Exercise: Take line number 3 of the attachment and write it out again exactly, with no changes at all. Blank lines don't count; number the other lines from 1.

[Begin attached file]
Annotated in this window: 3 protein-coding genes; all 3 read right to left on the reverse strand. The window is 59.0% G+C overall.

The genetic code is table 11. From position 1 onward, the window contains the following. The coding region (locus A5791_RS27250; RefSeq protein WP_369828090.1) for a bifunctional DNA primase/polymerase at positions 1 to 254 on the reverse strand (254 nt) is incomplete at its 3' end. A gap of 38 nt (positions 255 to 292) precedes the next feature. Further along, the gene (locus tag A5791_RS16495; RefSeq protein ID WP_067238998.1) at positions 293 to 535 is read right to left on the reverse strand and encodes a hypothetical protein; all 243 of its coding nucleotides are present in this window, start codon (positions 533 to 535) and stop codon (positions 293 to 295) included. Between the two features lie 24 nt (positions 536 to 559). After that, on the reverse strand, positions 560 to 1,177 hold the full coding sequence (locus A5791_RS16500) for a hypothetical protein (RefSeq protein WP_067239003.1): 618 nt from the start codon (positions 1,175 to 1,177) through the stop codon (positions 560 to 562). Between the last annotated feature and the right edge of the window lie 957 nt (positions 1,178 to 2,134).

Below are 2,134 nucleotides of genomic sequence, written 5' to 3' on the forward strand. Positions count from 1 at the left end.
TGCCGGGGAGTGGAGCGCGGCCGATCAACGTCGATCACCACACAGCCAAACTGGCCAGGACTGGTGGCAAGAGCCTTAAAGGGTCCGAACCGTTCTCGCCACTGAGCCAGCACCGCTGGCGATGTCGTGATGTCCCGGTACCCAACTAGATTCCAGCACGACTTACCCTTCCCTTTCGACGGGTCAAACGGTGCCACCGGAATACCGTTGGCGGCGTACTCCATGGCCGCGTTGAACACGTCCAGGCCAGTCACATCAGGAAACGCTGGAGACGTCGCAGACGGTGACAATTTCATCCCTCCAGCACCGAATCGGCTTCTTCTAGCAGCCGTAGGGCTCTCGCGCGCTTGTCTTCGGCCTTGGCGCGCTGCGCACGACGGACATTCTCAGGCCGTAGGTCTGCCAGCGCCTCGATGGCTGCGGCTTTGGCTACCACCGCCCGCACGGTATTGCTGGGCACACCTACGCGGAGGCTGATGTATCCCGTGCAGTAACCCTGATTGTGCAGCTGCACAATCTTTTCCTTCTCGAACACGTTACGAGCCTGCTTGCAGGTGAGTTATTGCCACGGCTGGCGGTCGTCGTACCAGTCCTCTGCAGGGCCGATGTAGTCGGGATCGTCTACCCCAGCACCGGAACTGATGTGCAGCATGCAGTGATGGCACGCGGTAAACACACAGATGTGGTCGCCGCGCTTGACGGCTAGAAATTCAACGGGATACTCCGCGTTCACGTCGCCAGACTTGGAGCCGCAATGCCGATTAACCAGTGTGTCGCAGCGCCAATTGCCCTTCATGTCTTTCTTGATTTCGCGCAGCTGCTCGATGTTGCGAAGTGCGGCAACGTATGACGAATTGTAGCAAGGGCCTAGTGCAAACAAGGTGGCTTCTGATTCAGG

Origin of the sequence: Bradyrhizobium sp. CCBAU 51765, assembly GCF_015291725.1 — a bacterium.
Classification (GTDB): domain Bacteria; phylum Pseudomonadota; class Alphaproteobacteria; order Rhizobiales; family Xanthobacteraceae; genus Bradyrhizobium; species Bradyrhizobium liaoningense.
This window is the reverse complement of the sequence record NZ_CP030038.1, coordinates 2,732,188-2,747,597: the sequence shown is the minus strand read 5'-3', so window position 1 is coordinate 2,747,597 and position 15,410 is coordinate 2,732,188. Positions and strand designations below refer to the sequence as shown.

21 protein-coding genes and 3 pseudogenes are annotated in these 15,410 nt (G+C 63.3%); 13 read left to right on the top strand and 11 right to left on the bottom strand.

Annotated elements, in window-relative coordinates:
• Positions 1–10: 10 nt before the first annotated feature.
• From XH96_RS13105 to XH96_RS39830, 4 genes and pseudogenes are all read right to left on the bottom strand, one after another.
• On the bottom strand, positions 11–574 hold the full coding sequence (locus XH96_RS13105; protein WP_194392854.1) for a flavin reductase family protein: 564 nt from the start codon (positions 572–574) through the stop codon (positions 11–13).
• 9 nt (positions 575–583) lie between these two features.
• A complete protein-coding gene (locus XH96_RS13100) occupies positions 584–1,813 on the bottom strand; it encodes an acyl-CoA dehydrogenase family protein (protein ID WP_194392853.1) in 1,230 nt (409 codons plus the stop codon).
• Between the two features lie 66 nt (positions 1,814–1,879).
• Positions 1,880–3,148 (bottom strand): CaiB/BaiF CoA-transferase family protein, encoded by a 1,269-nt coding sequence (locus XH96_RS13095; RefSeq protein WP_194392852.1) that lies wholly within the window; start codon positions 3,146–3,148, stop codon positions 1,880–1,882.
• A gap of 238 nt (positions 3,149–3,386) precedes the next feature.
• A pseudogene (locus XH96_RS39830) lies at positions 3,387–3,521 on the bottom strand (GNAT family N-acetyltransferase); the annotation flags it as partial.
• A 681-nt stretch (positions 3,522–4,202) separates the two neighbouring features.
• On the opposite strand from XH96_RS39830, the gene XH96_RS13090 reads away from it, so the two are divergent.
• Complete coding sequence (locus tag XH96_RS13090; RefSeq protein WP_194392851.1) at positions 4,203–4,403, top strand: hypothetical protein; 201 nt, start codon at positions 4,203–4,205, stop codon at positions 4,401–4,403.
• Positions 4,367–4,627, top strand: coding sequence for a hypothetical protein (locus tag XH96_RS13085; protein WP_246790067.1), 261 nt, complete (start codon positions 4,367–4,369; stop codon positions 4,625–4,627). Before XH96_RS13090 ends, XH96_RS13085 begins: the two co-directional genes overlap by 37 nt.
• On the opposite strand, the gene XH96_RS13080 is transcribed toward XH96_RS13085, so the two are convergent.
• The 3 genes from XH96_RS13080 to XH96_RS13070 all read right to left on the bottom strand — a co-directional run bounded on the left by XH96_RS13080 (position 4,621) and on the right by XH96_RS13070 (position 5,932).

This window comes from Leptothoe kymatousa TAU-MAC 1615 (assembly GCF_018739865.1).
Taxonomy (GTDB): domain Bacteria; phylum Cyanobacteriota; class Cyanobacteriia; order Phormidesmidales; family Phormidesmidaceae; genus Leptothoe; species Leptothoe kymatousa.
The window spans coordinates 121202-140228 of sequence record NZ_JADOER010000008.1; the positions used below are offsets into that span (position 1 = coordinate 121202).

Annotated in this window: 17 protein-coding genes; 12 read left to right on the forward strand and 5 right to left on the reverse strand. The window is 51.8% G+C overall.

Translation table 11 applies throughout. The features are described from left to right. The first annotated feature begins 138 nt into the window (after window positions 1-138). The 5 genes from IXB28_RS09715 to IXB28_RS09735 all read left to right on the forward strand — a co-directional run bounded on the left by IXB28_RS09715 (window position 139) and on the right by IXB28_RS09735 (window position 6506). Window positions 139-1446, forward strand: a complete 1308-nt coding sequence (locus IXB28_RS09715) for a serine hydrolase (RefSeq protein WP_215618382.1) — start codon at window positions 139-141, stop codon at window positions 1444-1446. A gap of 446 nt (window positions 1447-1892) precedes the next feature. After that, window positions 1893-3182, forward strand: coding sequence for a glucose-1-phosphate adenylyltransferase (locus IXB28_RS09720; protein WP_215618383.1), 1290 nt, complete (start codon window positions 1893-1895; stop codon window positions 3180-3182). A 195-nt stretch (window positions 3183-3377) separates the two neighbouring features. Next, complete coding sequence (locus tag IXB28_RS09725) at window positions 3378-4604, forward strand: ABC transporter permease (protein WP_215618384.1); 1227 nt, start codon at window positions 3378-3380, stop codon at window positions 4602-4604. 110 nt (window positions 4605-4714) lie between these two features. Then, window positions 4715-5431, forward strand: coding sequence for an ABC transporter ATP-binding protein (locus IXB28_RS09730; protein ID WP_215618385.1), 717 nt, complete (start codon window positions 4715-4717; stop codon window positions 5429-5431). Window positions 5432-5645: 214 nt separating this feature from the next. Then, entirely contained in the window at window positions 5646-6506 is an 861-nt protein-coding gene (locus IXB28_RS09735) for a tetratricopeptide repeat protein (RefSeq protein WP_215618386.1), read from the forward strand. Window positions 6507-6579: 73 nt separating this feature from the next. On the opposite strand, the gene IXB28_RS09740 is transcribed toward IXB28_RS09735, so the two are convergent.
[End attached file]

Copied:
Below are 2,134 nucleotides of genomic sequence, written 5' to 3' on the forward strand. Positions count from 1 at the left end.